Grades 6-8, 9-12
Students will be able to:
- Explain the role of productive resources.
- Identify the three types of productive resources used to produce goods and services: human, natural, and capital.
In this economics lesson, students will explore the types of resources needed to produce goods and services.
Hold up a popular candy bar in front of the class. Ask students to identify the types of resources needed to make this candy bar. Give them one minute to write down as many resources as they can. Ask students to share their answers. Remind them that making the candy bar required other resources such as machines to measure and mix the ingredients, workers to operate the machines, paper or plastic for the wrapper, electricity to run the machines and lights; plus farmers to grow the peanuts, cocoa beans, and other ingredients. Tell students producing goods and services requires more resources than just the basic ingredients we can easily see.
Ask students to identify different kinds of goods found in the classroom. Ask students if they can identify any services in the community. Tell students that many things are needed to make a good or a service, and these things are called productive resources. Tell the students that there are three types of productive resources: human resources, natural resources, and capital resources. Write the 3 vocabulary terms with it’s definition on the board.
Human resources are the workers who are making products or providing services. Explain that the workers they identified as various service providers in their community are examples of human resources.
Natural resources are things that come from nature and are unchanged by human hands.
Capital resources are man-made tools and equipment used to produce a product.
Play a round of the race game. Break the class into two teams. Each team should have a part of the board to write on. Each team needs one chalk or one marker to write on the board. Write Human, Natural, and Capital on each side of the board for each team. Each team should be lined up in a single file line in front of their side of the board. Set a timer for 2 minutes. Explain the rules to students: At the start line walk/speed walk up to the board and write an example of either a human resource, natural resource, or capital resource under the name. After writing an example on the board, walk back to the next person and hand off the marker/chalk. Once time is up, have students sit at their desk. Tally up and review their answers. Select a team winner! Remind them that it takes a combination of all types of resources to produce a good or a service.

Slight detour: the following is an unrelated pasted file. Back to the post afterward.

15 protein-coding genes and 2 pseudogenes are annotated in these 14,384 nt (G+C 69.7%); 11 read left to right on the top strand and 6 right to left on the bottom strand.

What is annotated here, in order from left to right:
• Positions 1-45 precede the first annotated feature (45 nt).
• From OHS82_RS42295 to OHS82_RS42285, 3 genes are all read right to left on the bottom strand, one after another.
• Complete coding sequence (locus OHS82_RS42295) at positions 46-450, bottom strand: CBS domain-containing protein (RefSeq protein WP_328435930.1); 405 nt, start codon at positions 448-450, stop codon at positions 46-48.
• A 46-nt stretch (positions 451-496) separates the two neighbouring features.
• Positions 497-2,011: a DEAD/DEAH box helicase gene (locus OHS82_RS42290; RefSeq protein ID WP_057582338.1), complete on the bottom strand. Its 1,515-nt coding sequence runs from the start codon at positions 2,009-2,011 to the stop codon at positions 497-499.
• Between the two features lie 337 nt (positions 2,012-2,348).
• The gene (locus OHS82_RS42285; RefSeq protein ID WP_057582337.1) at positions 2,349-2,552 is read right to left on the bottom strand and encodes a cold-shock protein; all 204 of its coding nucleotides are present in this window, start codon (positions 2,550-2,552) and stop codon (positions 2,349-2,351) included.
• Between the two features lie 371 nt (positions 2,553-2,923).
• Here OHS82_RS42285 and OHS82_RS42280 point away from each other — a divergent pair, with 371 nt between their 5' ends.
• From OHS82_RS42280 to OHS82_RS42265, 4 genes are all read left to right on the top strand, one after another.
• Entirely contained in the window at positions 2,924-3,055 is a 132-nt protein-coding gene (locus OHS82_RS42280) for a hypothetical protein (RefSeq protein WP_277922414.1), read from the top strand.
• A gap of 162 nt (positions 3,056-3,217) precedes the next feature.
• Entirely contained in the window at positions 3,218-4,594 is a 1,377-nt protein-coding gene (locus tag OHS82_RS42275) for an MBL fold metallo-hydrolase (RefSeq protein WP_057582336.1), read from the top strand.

If jeans or a clothing item was written on the board from the last game, segue into the group activity by introducing a man named Levi Strauss, who is the person who first made blue jeans. State that he and his partner, Jacob Davis, started making blue jeans during the gold rush in California. Put students in pairs or small groups. Print and distribute one copy of Levi Strauss’ Story to each student. Review the instructions with students. Give students time to complete the activity and review the answers using the Levi Strauss’ Story Answer Key.
Distribute copies of Panning for Gold to each student. This handout provides additional information about panning for gold and allows students to individually identify the productive resources used.
Play the Golden Jeans Kahoot! Game with your class. Divide the students into teams or play using 1-1 devices.
Levi Strauss & Company has had significant changes since its beginning, which requires a changes in the types of productive resources required. Use the Levi Strauss Activity Cards to make an abbreviated timeline, having students identify changes in productive resources as the company has evolved. Print one copy of the sheet, read the instructions, and cut the squares to make them available for students.
Pre-recorded- The Economics of Immigration: Children’s Books featuring the Immigrant Experience Part I Picture Books